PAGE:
Ivide janakodikal chaarthunnu ningalil

Samarapulakangal than sindoora maalakal..

It would always make her smile. The other favourite was the song sung at Christian funerals - the one she was forbidden from singing out aloud while playing with her cousins. Everyone knew everyone in Kainakary and someone was always dying. She thought it was unfair that such a beautiful tune was designated to a funeral song; one she wouldn’t have the privilege of singing many times. Except, in Kainakary. 

Annalise loved everything about Kainakary except for its hens. They ran behind her everywhere - in the house, in the kitchen, on the front porch. She would wake up to see them hiding under her cot bed, hatching eggs and plans to harm her, in the warmth of her shadow. In those days, she believed in God and prayed to him to kill all the hens in the house. So that she wouldn't have to be careful when she walks around or goes out to play. So that she wouldn't have to wake up in fear every morning. Just kill them, Father Jesus, just kill them. 

On one of those days, her grandmother decided she was bored. Annalise's elder cousin, Tiby, was called and told to do the needful. Annalise saw him running behind a hen. At first, she thought it was to feed it. It went on for a while and when both Tiby and the hen were tired, one of them gave up. The loser's legs were tied together. A large tub was brought into the front yard and was filled with boiling water. Annalise stood watching, not knowing the things that were about to happen. In front of her eyes, the hen was plopped into the water. 

A loud rally of cackles. A Marxist strike in the house. Lal Salaam, Comrade Henny. 

When it registered in her mind, she stopped breathing. God made her wish come true. No, she didn't want this. This was wrong. Silence the hen, Father God. Make it come out of the water, she prayed. 

That day she learnt that things once prayed for cannot be unprayed for. She was no longer Anna-mol from Hubli, master fish-eater of Kainakary. She was a praying witch, the murderer of hens, the silencer of cackles. 

She sang the funeral song for Henny, the dead hen that swam in the hot water.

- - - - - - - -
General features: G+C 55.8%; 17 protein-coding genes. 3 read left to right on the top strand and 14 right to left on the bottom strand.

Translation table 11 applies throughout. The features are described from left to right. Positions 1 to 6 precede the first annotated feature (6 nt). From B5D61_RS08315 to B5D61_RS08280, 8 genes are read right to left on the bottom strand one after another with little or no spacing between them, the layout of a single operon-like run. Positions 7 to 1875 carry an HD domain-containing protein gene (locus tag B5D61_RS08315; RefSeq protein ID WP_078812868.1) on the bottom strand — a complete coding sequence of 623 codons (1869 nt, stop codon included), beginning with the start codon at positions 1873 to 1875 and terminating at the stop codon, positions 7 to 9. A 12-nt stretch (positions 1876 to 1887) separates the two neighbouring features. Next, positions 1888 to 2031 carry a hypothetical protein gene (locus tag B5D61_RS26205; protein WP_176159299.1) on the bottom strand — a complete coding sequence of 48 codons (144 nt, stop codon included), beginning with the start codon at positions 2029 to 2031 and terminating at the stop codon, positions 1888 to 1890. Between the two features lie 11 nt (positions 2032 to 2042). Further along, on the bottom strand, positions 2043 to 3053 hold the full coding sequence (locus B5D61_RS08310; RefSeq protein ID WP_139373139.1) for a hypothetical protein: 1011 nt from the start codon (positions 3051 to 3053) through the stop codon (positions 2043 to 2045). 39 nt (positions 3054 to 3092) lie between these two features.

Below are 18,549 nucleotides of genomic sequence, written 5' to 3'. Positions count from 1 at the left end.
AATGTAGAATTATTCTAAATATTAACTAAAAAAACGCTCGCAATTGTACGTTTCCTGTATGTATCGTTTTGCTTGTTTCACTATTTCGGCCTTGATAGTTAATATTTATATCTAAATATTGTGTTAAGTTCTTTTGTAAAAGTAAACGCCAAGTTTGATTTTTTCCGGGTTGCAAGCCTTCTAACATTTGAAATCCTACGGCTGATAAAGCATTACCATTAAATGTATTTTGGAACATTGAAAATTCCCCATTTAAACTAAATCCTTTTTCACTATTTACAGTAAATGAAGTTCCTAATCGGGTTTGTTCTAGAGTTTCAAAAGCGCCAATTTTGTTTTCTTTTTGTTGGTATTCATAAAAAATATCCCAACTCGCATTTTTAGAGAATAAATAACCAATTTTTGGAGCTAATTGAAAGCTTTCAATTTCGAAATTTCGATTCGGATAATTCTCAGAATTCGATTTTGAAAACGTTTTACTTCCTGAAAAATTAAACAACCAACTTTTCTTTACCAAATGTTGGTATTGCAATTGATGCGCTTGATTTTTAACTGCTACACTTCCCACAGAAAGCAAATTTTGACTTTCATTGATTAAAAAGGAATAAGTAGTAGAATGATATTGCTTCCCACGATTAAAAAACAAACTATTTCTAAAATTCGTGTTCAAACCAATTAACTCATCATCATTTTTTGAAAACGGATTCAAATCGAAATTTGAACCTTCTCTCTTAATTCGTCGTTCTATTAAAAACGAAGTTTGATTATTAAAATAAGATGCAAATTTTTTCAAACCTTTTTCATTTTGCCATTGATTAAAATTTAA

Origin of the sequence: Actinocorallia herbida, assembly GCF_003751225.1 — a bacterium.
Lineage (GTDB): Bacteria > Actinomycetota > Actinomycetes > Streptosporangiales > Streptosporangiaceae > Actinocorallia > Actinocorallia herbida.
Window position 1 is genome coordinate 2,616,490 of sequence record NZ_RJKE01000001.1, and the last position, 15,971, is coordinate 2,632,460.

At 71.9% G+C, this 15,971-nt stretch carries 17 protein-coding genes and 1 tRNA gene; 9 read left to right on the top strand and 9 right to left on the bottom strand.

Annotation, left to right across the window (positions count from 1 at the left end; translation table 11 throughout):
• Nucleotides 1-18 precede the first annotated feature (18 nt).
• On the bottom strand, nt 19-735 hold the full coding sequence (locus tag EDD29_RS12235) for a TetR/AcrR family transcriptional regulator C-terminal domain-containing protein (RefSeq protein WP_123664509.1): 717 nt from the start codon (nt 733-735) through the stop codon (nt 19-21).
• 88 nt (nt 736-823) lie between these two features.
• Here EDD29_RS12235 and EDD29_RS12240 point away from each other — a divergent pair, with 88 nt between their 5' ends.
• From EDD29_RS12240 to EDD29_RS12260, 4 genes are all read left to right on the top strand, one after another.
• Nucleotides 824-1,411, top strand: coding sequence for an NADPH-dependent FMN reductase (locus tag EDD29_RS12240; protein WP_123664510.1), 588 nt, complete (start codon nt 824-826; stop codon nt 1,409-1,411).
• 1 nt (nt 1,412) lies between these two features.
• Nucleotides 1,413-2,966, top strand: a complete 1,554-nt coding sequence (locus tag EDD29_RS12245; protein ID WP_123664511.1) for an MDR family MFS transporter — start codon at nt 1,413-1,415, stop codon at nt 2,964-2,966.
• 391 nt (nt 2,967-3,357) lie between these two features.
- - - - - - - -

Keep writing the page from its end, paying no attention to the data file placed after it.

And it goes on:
Samayamam rathathil njan 

Swargayathra cheyyunnu

Nin pradesham kanuvanai 

Njan thaniye pokunnu.

In the chariot of time, 

I am making my way to heaven.

To see your house, Lord

I am coming alone in haste.

Lesson one: When something died in Kainakary, it floated in its water

From the debris of what died in her that day, other things grew. Her triumph had surpassed guilt. 

Lesson two: If she hated someone enough, they could die. 

By the time the chicken was on the table for dinner, she was chewing into it with rage, tearing the flesh apart to kill it one more time.  How dare it scare her. She was in control now. All hens, beware.

Lesson three: If someone she hated died, she could eat them. Like they ate away at her peace. Since that day, chicken has become her favourite thing to eat.

So when she got news of her father coming back, she prepared quickly to make him a meal - the famous Kainakary chicken biryani. Mummy had gladly gone to the market and after much haggling, got a kilo of chicken home. Annalise had laughed when she read a dialogue in Bernadine Evaristo's book 'Girl, Woman, Other' about a woman named Bummi who tells her daughter - "why pay a pound for a pound of apple when you can get them for less if you stand your ground and outtalk the market trader until they are so vanquished they will practically give them to you for free just to get rid of you? With such savings accumulated over time, you can purchase a whole chicken if you similarly haggle with the butcher". Bummi and Mummy were quite alike. 

In the evening, by the time the doorbell rang, Annalise had practiced many times over how she would run to her father and hug him. Her shoulders couldn’t contain the happiness. As she opened the door, arms wide, he dashed in, eyes sunken, shaking. 

"Annalise, can you turn on the tv?" 

"What happened?", she asked, bewildered. 

A flood had hit Kerala. The water her father had trusted so much and the God Annalise prayed to, had wrecked their home. Kerala had received an alarming amount of rain over the past month and the gates of the Idukki dam had been let open now, allowing the water to pass through from the hills to the low lying planes. One of the most affected parts - Kainakary. On the TV screen, images of broken homes and arms peeking from under the debris flashed. All the hens in the Kainakary house had died. Dead things swam in the water on TV. Hens, fishes, cows even. And people.

Lesson four: Never pray to God. 

Things once prayed for cannot be unprayed for.
She stood in silence, a song playing through her head. 

Samayamam radhathil njan

Swargayathra cheyyunnu..

In the chariot of time I am making my way to heaven.